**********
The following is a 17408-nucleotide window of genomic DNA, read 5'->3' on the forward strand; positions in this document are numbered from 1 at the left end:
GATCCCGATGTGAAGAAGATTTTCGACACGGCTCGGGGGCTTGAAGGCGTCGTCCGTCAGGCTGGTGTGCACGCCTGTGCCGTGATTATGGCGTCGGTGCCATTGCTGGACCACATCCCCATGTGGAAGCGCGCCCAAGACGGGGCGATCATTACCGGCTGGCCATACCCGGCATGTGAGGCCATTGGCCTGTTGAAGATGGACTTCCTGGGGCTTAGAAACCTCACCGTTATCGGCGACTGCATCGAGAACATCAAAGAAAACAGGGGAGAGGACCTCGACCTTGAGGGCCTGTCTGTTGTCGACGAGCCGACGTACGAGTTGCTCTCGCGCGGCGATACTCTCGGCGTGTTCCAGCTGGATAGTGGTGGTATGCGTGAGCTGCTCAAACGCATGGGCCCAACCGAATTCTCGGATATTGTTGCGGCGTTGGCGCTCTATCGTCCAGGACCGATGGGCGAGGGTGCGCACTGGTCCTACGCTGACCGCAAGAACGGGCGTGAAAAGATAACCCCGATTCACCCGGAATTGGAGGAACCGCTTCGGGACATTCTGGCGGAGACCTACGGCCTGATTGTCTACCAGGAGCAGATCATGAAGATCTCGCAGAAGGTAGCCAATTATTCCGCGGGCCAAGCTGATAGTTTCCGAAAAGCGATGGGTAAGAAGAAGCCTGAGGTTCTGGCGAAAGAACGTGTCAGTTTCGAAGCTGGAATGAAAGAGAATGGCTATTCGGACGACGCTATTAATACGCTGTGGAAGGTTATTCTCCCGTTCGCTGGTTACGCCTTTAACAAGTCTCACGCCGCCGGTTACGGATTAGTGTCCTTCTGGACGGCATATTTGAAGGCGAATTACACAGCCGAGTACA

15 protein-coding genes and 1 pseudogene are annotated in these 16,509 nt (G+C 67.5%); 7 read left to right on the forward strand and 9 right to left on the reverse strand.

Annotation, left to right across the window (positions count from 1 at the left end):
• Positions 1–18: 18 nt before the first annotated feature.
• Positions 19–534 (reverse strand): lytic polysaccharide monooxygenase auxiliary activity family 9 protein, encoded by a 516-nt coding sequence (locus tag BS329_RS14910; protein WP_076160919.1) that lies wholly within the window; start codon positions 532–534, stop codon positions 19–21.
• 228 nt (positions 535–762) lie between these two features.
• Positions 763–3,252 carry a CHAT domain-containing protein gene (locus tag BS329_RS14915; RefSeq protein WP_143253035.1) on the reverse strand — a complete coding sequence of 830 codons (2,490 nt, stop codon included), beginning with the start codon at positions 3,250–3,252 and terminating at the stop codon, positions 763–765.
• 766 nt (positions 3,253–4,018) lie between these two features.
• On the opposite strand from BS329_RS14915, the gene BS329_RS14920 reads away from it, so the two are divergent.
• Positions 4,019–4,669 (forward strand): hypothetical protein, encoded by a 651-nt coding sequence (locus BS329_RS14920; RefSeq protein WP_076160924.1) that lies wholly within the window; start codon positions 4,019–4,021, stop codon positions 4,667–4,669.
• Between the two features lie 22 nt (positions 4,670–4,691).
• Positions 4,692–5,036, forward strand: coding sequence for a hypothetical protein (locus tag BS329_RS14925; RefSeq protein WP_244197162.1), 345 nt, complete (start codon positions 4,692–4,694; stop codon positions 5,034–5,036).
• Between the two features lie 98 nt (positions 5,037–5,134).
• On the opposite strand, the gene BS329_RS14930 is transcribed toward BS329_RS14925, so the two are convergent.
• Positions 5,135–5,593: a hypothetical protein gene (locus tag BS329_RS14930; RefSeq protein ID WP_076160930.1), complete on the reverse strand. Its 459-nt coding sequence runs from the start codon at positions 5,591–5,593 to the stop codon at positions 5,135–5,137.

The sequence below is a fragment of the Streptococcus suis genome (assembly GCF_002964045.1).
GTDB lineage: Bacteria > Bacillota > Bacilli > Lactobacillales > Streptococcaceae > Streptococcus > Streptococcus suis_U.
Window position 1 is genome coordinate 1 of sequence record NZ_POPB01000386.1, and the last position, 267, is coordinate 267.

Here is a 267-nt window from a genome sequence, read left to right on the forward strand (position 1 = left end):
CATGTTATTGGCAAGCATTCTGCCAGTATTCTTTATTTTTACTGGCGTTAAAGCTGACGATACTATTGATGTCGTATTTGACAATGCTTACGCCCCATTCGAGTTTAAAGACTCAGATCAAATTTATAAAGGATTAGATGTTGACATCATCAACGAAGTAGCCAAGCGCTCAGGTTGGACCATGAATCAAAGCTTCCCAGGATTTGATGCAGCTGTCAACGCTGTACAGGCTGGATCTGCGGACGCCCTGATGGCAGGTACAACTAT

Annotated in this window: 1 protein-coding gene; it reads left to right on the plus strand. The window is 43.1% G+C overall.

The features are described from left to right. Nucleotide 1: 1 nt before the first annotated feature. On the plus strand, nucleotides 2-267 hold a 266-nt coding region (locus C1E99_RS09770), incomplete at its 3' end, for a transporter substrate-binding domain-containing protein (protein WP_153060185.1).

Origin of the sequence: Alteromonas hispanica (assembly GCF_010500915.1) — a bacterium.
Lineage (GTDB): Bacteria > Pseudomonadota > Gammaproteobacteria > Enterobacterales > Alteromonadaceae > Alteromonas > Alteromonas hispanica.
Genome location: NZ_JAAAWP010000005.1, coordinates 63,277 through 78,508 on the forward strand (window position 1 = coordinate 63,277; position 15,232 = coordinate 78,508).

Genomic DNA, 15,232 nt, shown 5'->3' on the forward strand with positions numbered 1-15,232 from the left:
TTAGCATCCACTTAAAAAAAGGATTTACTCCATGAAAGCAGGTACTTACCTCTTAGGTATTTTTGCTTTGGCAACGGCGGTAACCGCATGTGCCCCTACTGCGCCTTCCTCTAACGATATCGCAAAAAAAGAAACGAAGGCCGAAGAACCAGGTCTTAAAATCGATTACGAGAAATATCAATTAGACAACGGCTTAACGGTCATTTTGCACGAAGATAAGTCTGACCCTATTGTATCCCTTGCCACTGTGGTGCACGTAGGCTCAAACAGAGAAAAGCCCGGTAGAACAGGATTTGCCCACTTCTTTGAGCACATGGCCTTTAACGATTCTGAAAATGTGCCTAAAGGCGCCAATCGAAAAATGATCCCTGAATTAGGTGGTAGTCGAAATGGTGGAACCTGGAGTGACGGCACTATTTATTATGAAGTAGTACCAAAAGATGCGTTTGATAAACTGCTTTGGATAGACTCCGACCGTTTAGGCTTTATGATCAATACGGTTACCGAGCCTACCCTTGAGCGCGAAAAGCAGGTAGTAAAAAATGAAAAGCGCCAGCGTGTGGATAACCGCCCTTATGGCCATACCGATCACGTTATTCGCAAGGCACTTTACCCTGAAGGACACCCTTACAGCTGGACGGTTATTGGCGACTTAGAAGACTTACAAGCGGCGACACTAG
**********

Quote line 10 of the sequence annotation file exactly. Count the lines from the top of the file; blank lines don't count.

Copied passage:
• On the opposite strand from BS329_RS14915, the gene BS329_RS14920 reads away from it, so the two are divergent.